By Dominique Jando
Christoph de Bach (1768-1834), who had settled in Austria around 1805. The Circus Gymnasticus’s elegant building was erected in 1808 on the Prater—the old Imperial hunting ground that had become Vienna’s favorite park, and a focal point for fairgrounds amusements.
It was a large structure shaped as a sixteen-sided polygon, built of stone on a heavy wooden frame. Its roof was supported by two circular rows of fourteen columns, and topped by a cupola above the ring, with large glass windows around its drum wich provided sunlight—since the performances had to be given in matinee only, so as not to compete with Vienna’s patented theaters. Its façade fronted an extension containing the foyer, with stairs leading to the Imperial box and eighteen private boxes on the balcony facing the ring entrance. Another extension at the back of the building contained the stables, which expanded under the seating at each side of the ring entrance.
The circus was said to accommodate 3,000 spectators—most of them no doubt packed on the bleachers and in the promenoir running behind them on the balcony level. A platform for the orchestra was set over the ring entrance. This circular design was reminiscent of Astley’s old Royal Grove in London, and didn’t follow the more modern concept of amphitheaters designed with a ring and a stage, such as those used by Charles Hughes, the Franconis, and by Astley himself.Riding School) and for performances with an emphasis on equestrianism in the afternoon. De Bach didn’t have the theatrical ambitions of a Charles Dibdin, Hughes’s partner—which forced their competitor, Philip Astley, to follow suit. Furthermore, de Bach, who had been a pupil of Pierre Mahyeu, belonged to the tradition of the Spanish riding masters whose influence defined circus arts in Germany and Austria—and not to the English tradition of Hughes and Astley (and by extension, the Franconis).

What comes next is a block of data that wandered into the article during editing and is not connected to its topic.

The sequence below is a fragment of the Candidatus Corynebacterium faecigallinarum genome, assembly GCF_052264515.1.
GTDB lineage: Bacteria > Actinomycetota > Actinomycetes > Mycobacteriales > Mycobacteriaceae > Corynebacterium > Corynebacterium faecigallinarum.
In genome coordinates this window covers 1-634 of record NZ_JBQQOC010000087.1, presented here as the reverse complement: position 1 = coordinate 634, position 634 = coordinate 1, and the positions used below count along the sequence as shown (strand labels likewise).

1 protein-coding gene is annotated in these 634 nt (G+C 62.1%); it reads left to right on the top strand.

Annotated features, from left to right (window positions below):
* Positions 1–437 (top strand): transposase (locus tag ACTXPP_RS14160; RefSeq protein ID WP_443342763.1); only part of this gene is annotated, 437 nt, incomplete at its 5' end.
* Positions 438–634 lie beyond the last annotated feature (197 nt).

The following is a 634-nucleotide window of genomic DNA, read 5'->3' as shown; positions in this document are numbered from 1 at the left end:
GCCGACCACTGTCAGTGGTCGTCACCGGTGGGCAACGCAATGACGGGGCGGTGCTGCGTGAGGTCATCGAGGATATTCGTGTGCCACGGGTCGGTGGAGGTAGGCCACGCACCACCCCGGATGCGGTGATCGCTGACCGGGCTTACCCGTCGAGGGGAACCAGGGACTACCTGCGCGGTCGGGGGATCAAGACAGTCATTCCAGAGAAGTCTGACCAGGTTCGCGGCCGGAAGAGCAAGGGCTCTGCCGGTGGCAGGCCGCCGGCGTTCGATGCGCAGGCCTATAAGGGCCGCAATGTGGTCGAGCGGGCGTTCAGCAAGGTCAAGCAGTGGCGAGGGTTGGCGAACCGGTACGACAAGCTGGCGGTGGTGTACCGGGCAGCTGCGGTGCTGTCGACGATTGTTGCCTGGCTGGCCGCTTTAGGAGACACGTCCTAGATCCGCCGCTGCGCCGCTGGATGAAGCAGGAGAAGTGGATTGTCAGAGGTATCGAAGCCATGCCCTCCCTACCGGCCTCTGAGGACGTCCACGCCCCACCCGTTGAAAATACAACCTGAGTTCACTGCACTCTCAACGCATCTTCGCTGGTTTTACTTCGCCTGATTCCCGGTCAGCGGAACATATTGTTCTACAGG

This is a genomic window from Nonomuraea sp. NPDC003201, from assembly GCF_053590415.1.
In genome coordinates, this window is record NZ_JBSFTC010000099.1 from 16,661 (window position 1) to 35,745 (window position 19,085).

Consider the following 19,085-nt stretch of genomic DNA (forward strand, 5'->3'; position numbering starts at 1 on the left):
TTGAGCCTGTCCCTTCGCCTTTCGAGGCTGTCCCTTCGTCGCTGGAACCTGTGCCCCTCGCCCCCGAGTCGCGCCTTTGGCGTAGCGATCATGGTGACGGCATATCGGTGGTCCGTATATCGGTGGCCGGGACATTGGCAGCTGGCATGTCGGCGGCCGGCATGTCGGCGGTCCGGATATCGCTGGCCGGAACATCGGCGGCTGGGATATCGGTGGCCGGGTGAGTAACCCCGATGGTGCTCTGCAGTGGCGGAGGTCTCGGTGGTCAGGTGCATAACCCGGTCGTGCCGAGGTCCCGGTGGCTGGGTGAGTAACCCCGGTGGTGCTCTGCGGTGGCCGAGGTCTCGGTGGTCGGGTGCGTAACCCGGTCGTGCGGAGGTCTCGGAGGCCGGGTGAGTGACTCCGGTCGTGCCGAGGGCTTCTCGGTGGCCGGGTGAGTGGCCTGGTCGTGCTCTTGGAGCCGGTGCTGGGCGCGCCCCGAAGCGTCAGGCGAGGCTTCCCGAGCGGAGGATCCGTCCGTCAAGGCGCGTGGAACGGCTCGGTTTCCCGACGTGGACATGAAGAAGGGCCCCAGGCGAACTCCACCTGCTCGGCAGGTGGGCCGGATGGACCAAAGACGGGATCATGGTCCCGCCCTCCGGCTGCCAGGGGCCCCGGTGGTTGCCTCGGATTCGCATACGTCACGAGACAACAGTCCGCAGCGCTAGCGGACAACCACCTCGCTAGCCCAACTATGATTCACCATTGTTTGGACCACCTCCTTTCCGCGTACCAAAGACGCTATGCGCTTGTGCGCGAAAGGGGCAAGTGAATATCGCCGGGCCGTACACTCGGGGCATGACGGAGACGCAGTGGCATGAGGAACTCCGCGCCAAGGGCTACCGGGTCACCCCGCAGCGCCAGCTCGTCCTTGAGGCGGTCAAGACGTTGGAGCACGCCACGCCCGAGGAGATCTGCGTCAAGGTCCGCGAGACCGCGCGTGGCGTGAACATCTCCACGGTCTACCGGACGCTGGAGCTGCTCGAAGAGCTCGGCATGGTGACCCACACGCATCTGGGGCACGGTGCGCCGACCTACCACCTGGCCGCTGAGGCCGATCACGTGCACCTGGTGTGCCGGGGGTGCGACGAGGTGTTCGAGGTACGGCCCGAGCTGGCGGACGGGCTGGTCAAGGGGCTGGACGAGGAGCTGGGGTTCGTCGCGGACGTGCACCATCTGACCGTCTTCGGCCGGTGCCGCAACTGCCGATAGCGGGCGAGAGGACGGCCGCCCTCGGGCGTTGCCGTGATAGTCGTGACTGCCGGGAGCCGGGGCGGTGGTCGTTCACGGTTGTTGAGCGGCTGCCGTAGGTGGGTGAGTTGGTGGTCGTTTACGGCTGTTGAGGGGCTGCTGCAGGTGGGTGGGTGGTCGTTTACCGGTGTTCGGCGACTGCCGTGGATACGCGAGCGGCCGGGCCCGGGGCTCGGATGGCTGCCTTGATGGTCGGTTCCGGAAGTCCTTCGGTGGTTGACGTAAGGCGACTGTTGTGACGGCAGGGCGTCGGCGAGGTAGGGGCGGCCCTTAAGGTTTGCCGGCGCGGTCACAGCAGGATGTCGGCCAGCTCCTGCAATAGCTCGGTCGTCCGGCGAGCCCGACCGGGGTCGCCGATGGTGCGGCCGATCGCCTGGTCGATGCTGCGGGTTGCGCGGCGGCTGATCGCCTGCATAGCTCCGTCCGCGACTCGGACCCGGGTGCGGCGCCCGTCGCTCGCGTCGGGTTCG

De Bach and his company performed six months each year at the Circus Gymnasticus in Vienna, and spent the rest of the year touring the Austrian Empire, the German states and the Italian kingdoms, with an occasional foray into Russia. During Christoph de Bach’s reign, the Circus Gymnasticus had one of Europe’s finest companies of performers, including at a time or another such luminaries as the superb equestrian Alessandro Guerra (who was de Bach’s son-in-law); the ropedancer Ravel; the clown and tumbler Ludovico Viool; the equestrienneA female equestrian, or horse trainer, horse presenter, or acrobat on horseback. Virginie Kennebel; and de Bach’s second wife, the ballerina on horseback Laura de Bach.
Upon the death of Christoph de Bach in 1834, the Circus Gymnasticus passed into the capable hands of his widow, Laura de Bach. It lasted another eighteen years, and the equestrian circus’s greatest names continued to grace its ring—among which the peripatetic French director, Louis Soullier, who eventually married Laura de Bach. But the building was never properly maintained or improved, and by 1852, when it was sold at auction for 6,000 florins, it was in sorry state of disrepair, and was consequently demolished. The following year, Ernst Jakob Renz erected a new circus building on Großen Fuhrmanngasse (which was renamed in 1862 Zirkusgasse). Nonetheless, in subsequent years, traveling circus companies erected temporary constructions on the old Circus Gymnasticus's site.